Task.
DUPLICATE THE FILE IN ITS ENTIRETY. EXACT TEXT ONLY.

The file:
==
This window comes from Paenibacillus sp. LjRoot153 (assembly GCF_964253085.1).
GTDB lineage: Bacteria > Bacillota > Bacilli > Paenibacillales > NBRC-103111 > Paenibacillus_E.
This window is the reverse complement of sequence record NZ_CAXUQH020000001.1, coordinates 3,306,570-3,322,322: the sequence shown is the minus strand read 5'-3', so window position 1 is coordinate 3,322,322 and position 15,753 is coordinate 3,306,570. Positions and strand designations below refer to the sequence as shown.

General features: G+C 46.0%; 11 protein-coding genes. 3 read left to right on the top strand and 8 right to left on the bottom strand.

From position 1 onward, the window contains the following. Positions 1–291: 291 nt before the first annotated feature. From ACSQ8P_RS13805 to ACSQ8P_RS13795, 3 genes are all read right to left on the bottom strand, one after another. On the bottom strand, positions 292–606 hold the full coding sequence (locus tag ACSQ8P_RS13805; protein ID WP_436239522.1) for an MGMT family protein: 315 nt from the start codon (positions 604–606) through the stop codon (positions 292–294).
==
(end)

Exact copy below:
This window comes from Paenibacillus sp. LjRoot153 (assembly GCF_964253085.1).
GTDB lineage: Bacteria > Bacillota > Bacilli > Paenibacillales > NBRC-103111 > Paenibacillus_E.
This window is the reverse complement of sequence record NZ_CAXUQH020000001.1, coordinates 3,306,570-3,322,322: the sequence shown is the minus strand read 5'-3', so window position 1 is coordinate 3,322,322 and position 15,753 is coordinate 3,306,570. Positions and strand designations below refer to the sequence as shown.

General features: G+C 46.0%; 11 protein-coding genes. 3 read left to right on the top strand and 8 right to left on the bottom strand.

From position 1 onward, the window contains the following. Positions 1–291: 291 nt before the first annotated feature. From ACSQ8P_RS13805 to ACSQ8P_RS13795, 3 genes are all read right to left on the bottom strand, one after another. On the bottom strand, positions 292–606 hold the full coding sequence (locus tag ACSQ8P_RS13805; protein ID WP_436239522.1) for an MGMT family protein: 315 nt from the start codon (positions 604–606) through the stop codon (positions 292–294).